The exact timeline from planting to harvesting varies depending on the species that you have planted. It also depends on the nutrient value of the substrate that you choose to grow your mushrooms.
Oyster mushrooms give the quickest yield. They are ready to be harvested 20 days after inoculation.
White button mushrooms are also fast growers. They can be harvested three to four weeks after planting them. Once you have harvested your first yield, these varieties can be harvested daily for 6 months.
If you are using a growing kit, most of the work is already done and your mushrooms will be ready to harvest in 10 to 14 days after you open up the kit.
Freshly picked mushrooms have a shelf life of four to seven days if you store them in the fridge. You'll be able to increase their shelf life by cooking or freezing them. Some varieties like shiitake can also be dried and stored.
9) Problems During Mushroom Cultivation
Usually, you want to protect your crops from fungi. But what do you protect your cultivated fungi from?
Mushrooms are very territorial species, so you don’t have to worry about other strains of fungi attacking and destroying your mushroom cultivation. They are very adept at keeping unwanted visitors away.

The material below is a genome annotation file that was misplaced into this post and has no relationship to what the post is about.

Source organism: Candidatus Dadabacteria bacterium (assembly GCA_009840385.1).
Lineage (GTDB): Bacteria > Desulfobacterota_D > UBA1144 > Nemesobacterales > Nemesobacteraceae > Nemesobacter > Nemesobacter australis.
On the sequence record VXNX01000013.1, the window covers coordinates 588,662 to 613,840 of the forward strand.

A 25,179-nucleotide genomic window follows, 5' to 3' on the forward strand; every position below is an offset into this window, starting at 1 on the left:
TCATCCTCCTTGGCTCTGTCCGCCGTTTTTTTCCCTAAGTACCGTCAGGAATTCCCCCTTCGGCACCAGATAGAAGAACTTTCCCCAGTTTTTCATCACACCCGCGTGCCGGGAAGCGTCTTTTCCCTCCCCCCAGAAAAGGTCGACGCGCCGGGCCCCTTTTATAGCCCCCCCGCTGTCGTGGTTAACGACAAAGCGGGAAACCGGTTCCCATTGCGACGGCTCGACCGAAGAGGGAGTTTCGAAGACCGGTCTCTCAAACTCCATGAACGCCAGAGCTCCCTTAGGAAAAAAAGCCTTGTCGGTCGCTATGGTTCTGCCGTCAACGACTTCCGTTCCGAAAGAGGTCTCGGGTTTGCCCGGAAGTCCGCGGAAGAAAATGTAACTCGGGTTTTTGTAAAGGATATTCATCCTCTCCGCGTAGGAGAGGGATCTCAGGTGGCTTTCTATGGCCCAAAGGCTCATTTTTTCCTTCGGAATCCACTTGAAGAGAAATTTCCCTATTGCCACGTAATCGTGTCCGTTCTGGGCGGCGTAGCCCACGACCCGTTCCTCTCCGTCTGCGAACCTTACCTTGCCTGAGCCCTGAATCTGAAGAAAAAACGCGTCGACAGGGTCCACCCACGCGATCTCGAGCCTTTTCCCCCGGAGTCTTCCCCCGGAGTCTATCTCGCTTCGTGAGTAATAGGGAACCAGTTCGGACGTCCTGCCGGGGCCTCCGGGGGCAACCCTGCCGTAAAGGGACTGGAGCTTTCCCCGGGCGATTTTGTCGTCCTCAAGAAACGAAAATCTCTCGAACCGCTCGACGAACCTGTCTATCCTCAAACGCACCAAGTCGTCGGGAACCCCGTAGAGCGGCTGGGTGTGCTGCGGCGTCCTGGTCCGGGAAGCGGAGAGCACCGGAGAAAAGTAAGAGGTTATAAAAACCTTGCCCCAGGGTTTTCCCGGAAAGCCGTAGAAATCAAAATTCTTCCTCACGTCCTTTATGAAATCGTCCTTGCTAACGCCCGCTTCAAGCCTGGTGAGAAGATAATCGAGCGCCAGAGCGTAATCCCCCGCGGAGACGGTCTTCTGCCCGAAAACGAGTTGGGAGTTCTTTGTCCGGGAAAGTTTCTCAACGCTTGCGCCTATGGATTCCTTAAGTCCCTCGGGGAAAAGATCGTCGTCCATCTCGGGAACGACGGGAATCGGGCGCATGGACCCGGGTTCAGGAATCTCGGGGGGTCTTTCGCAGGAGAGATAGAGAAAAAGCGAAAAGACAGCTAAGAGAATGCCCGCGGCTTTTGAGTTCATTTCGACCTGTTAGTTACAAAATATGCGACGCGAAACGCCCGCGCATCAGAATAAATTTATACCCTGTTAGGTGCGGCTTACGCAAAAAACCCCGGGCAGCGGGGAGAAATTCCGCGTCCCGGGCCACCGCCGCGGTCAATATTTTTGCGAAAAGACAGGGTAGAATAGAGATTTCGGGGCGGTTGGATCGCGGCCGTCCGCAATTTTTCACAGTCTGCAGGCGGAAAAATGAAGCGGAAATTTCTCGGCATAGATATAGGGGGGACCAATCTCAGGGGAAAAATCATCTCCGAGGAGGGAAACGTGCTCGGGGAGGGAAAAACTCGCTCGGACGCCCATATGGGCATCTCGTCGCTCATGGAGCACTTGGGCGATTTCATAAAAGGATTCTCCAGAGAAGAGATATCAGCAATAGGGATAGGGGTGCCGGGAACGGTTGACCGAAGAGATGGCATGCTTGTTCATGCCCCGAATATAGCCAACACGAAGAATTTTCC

However, pesky mold can sneak its way into the substrate during the initial stages. This is because mold spores are abundantly found all around us and they will try to settle down when they find such an ideal environment for growth.
You just have to keep an eye on your garden and take care of the mold only if the growth seems to get out of hand. You can try cutting the mold area out, but if it gets out of hand you're better off getting rid of the entire batch. You do not want to ingest mold.
Another way to keep away mold is to sterilize the substrate before introducing the spawn into it. This involves pressure cooking to increase the temperature to where nothing survives.
That's How to Grow Mushrooms in Your Basement!
Mushrooms are highly nutritional vegetables. They are low in calories, fat, and cholesterol. They contain minerals like potassium, magnesium, and zinc. They are also rich in folates which are a source of vitamin B.
With all these benefits and more, you should definitely pour your heart into it and start growing mushrooms in your basement!